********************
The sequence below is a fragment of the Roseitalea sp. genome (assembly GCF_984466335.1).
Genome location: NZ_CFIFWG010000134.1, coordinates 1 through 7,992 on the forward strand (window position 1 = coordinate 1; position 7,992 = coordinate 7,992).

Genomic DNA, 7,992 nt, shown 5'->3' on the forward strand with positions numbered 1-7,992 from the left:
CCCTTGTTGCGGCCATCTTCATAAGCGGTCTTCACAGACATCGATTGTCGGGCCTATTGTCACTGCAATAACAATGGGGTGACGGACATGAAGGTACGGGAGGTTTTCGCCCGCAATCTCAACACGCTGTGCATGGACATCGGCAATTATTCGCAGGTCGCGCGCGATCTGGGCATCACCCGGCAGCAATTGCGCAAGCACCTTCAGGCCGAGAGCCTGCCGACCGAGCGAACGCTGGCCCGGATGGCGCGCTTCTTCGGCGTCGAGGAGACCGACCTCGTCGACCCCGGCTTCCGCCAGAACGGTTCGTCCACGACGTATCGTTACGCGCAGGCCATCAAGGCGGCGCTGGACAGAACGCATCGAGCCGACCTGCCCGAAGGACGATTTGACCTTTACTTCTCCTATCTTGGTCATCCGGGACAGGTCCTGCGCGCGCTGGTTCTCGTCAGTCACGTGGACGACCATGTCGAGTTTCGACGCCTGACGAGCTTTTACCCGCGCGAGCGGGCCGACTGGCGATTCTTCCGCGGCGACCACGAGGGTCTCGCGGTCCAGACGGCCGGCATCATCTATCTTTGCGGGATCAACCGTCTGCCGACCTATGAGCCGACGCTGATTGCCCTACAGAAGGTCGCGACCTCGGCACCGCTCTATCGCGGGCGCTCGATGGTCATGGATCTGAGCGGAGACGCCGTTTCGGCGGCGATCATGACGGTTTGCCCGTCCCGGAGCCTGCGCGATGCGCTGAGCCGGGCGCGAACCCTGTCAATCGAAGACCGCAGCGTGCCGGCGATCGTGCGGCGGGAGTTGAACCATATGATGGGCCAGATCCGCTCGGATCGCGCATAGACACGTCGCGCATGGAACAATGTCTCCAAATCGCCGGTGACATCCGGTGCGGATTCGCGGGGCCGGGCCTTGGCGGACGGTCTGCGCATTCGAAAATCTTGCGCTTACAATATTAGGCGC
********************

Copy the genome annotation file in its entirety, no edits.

The sequence below is a fragment of the Roseitalea sp. genome (assembly GCF_984466335.1).
Genome location: NZ_CFIFWG010000134.1, coordinates 1 through 7,992 on the forward strand (window position 1 = coordinate 1; position 7,992 = coordinate 7,992).

Genomic DNA, 7,992 nt, shown 5'->3' on the forward strand with positions numbered 1-7,992 from the left:
CCCTTGTTGCGGCCATCTTCATAAGCGGTCTTCACAGACATCGATTGTCGGGCCTATTGTCACTGCAATAACAATGGGGTGACGGACATGAAGGTACGGGAGGTTTTCGCCCGCAATCTCAACACGCTGTGCATGGACATCGGCAATTATTCGCAGGTCGCGCGCGATCTGGGCATCACCCGGCAGCAATTGCGCAAGCACCTTCAGGCCGAGAGCCTGCCGACCGAGCGAACGCTGGCCCGGATGGCGCGCTTCTTCGGCGTCGAGGAGACCGACCTCGTCGACCCCGGCTTCCGCCAGAACGGTTCGTCCACGACGTATCGTTACGCGCAGGCCATCAAGGCGGCGCTGGACAGAACGCATCGAGCCGACCTGCCCGAAGGACGATTTGACCTTTACTTCTCCTATCTTGGTCATCCGGGACAGGTCCTGCGCGCGCTGGTTCTCGTCAGTCACGTGGACGACCATGTCGAGTTTCGACGCCTGACGAGCTTTTACCCGCGCGAGCGGGCCGACTGGCGATTCTTCCGCGGCGACCACGAGGGTCTCGCGGTCCAGACGGCCGGCATCATCTATCTTTGCGGGATCAACCGTCTGCCGACCTATGAGCCGACGCTGATTGCCCTACAGAAGGTCGCGACCTCGGCACCGCTCTATCGCGGGCGCTCGATGGTCATGGATCTGAGCGGAGACGCCGTTTCGGCGGCGATCATGACGGTTTGCCCGTCCCGGAGCCTGCGCGATGCGCTGAGCCGGGCGCGAACCCTGTCAATCGAAGACCGCAGCGTGCCGGCGATCGTGCGGCGGGAGTTGAACCATATGATGGGCCAGATCCGCTCGGATCGCGCATAGACACGTCGCGCATGGAACAATGTCTCCAAATCGCCGGTGACATCCGGTGCGGATTCGCGGGGCCGGGCCTTGGCGGACGGTCTGCGCATTCGAAAATCTTGCGCTTACAATATTAGGCGC